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Container shortage a bigger worry for shippers council than factory Covid clusters
The Thai National Shippers Council (TNSC) has revised upward its forecast for Thai exports in 2021, from 4-6 per cent growth to 6-7 per cent.
Chaichan Charoensuk, chairman of TNSC, said in an exclusive interview that the export sector was the main engine to help drive the Thai economy towards positive growth this year.
In 2020, Thailand’s gross domestic product (GDP) contracted by 6 per cent.
Thai exports grew 8.4 per cent in May, valued at $24 billion, the highest in terms of value in 28 months. The boost comes from the recovery in the global economy and trade, especially the US and China.
Thai exports that continued to expand well were rubber and related products, automobile products, electrical appliances, electronic devices, plastic pellets, etc.
Excerpts from the interview with Chaichan:
Do you think the Ministry of Commerce will adjust the export target from the previously estimated 4 per cent?
Of course, they set it too low. We in the private sector had a meeting with the Department of International Trade Promotion on May 18 to assess the situation together. The private sector confirmed that the number was probably around 6-7 per cent.
Part of the risk factors are the lack of containers for exports and the high freight rates?
Yes, the problem is still there. Also, there is the problem of labour shortage and electronic chip shortage in the automotive industry. Steel prices continued to rise and basic raw materials are all higher — plastic, steel, paper or oil. However, they do not affect trade competitiveness because every country is going up the same way. Therefore, entrepreneurs have to adjust the price, and they have to plan well the production, competing on cost, price and quality.
Are you worried about the Covid-19 cluster in many factories?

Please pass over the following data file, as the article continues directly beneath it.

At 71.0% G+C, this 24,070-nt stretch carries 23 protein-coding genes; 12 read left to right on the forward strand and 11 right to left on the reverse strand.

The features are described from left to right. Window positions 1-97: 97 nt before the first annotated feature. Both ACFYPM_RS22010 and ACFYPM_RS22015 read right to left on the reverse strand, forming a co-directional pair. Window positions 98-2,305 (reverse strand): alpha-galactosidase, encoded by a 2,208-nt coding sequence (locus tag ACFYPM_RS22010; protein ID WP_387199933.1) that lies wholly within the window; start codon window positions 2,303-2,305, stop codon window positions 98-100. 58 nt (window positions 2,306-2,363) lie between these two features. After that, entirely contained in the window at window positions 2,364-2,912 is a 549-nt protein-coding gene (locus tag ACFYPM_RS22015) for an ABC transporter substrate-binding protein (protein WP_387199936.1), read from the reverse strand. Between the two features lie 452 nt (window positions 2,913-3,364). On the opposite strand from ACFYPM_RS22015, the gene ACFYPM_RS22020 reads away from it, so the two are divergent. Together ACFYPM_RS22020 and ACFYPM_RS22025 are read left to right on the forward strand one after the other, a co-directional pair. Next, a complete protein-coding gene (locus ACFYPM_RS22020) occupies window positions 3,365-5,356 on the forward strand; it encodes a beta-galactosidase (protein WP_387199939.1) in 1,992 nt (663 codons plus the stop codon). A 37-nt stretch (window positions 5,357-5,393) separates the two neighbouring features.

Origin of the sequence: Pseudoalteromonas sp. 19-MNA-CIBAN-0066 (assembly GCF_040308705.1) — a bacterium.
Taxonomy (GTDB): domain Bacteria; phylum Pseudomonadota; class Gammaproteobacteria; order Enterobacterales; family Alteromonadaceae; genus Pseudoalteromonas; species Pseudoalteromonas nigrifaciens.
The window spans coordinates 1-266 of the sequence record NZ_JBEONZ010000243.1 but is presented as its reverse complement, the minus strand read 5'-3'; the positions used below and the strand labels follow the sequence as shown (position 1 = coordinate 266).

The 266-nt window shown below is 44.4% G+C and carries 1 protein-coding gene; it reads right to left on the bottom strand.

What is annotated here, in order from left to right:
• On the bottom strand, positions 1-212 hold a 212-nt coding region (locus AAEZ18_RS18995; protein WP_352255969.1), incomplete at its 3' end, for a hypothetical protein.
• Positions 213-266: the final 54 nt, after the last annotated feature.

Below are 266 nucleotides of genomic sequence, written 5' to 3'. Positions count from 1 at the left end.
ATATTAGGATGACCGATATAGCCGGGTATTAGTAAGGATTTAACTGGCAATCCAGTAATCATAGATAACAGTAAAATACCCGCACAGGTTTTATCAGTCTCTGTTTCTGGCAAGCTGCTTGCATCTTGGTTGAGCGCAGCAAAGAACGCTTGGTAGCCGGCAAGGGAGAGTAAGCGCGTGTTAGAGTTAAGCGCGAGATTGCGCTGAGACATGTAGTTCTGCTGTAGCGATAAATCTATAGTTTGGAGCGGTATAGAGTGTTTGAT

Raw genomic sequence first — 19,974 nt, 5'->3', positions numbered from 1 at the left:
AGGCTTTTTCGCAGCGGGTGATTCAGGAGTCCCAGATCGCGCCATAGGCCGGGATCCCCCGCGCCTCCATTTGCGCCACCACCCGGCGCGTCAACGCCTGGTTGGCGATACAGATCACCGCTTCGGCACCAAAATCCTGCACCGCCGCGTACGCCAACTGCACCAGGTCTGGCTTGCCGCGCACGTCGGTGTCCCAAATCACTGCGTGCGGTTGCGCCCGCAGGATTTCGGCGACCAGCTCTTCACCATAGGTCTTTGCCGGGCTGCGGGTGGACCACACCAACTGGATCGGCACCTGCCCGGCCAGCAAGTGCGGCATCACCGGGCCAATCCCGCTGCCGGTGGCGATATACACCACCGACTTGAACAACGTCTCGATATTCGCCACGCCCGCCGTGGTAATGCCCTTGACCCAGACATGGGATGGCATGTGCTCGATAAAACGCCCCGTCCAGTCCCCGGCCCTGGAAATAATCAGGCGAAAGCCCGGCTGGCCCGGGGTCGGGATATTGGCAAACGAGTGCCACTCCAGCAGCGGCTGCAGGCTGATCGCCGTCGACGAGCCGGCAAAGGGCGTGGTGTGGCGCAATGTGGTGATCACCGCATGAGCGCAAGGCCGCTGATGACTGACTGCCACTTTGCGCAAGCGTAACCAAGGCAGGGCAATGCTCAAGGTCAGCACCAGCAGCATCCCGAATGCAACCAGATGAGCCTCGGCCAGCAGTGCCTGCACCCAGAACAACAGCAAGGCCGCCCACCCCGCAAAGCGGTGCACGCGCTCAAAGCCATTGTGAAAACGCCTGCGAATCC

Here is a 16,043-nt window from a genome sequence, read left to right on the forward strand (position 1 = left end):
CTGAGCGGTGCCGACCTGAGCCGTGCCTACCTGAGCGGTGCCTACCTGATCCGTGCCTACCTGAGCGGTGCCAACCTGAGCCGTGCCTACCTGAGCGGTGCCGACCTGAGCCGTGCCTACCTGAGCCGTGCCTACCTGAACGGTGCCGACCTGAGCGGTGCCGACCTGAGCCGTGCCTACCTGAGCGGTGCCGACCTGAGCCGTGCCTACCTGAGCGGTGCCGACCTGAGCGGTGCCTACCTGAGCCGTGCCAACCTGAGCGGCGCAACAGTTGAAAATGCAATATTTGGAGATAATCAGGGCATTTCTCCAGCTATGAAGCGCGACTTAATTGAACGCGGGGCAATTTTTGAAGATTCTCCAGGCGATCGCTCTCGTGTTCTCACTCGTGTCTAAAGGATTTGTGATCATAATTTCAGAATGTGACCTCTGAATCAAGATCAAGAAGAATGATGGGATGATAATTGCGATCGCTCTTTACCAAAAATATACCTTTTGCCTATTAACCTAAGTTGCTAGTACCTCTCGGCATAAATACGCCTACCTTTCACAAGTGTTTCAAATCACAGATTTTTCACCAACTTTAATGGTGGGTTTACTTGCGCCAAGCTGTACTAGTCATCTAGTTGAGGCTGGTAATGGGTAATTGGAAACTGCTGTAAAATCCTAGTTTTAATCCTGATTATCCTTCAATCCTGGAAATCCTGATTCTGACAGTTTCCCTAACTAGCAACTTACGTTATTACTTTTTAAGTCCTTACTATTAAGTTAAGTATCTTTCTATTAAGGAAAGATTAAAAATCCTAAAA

Yes, I’m worried. Here, we need to speed up the vaccination process. I leave the state to accelerate the vaccination to cover the population quickly, so that our main engine of growth is not affected. Export is the country’s last engine that still works well.
Covid factors and other factors — what are you most concerned about?
I’m worried [about Covid], but less worried compared to other factors, such as the shortage of high freight containers and shortage of raw materials, such as a shortage of chips in the automotive industry and used in other industries, as well as labour shortage.
Is there still competition for containers with other countries, such as China and Vietnam?
Yes, with Vietnam. China is still the main one. They offer containers a high price because their exports are going well. Now, it’s a seller’s market. They will set the price and the quantity. The industry in Vietnam is also hot now with more exports than Thailand.
Will you have to work together with the Ministry of Commerce to create an export push plan for the rest of this year?
We talk to them periodically. In the short term, it is necessary to come up with a joint plan after the post-Covid crisis to expand our exports. We may have to discuss a strategic plan after economic recovery in the third or fourth quarter.
Will the government’s THB500 billion loans be enough to deal with the third round of Covid?
Mostly enough. I would say enough. It depends on what are the plans to make it more tangible than in the past because we have already spent trillions. For the THB500 billion to be issued, I hope there will be a plan to use it to truly stimulate the economy or to put it in the hands of those affected, the real victims. We are worried that they will not reach those who are truly affected, the root of the problem.
Published : June 06, 2021
By : The Nation